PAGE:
How do the different tools we use shape us? Can unfamiliar technologies foster new ideas? Professor Eric S. Rabkin and his upper-level students at the University of Michigan’s Department of English explore these questions and others in Rabkin’s Technology and the Humanities and Literary Research and Computers classes. Using components of Adobe Creative Suite 5 and Adobe Acrobat Pro software, students develop valuable technical and scholarly skills in researching advanced subjects in the humanities. As part of the learning process, students present their research projects using Adobe Flash Professional CS5, Photoshop CS5 Extended, Dreamweaver CS5, and Acrobat 9 Pro software.
“The courses using Adobe software foster sharpened analytical skills and technical mastery of technologies for collaboration. Adobe software also helps students manipulate, analyze, and present electronic data around humanities topics,” says Rabkin. “Students leave the courses with technical, highly desirable interactive communication skills that a student in a traditional humanities program might not otherwise possess.”
- Employ Adobe Creative Suite 5 and Adobe Acrobat 9 Pro to enable students to create rich-media presentations and showcase their research
- Brought real-life meaning to the relationships between technologies and humanities
- Enabled students to communicate complex opinions, arguments, and positions in creative, impactful ways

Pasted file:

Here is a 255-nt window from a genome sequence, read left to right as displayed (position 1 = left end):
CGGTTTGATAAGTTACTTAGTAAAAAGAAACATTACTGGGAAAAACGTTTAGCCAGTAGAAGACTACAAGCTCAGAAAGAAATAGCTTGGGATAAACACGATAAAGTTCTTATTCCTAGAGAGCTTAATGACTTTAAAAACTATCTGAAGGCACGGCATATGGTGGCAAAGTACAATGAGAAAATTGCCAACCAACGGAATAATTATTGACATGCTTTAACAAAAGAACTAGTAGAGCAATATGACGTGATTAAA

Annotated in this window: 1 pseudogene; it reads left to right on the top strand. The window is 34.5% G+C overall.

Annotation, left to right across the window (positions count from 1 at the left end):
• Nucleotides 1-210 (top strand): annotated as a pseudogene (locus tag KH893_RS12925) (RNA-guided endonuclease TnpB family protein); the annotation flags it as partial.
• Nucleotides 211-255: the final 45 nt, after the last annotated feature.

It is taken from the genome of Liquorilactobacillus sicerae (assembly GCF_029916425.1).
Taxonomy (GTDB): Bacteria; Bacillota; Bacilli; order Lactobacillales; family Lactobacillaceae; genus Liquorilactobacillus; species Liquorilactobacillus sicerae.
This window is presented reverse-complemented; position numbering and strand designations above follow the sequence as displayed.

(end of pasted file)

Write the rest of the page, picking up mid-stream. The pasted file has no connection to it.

- Helped students develop transferrable technical skills using industry-standard software
- Fostered students to learn new technology to better understand not only how a new technology but any technology can shape thoughts, expectations, and behaviors
Technology as teacher
The Department of English Language and Literature at the University of Michigan has long been recognized as one of the top English departments in the United States. Professor Rabkin joined the Michigan faculty in 1970 and he is well known for his large, popular lecture courses on science fiction and fantasy and for his many teaching innovations. Recently, Rabkin received the Golden Apple Award, given annually by students to the most outstanding teacher at the university.
Continuing his legacy of innovative teaching and educational leadership, Professor Rabkin wanted to help the students in his Technology and the Humanities and Literary Research and Computers courses develop both technical and critical reasoning skills, and understand the impact evolving tools have on the study of humanities. Rabkin’s philosophy is that technology can easily become transparent to humans, and once it does, people begin making unconscious assumptions about it. “For instance, when viewers watch a black-and-white movie from the 1920s, they don’t wonder why it is not in color; however, when they see Schindler’s List, produced in 1993, many ask themselves why isn’t this in color?,” he explains. “Technology blends into the background until a disconnect occurs and jars us; then it springs into our consciousness.”
The medium is the message
With this philosophy in mind, part of Rabkin’s goal is to take students out of their technological comfort zones and help them personally experience how using new tools can shape research and communication of knowledge. Instead of having his students write traditional papers, he requires them to produce multimedia presentations that require learning new software — Adobe Photoshop CS5 Extended, Dreamweaver CS5, and Flash Professional CS5 — including delving into programming in ActionScript. According to Rabkin, when students use new, unfamiliar technologies, it mimics the challenges societies face when assimilating new tools.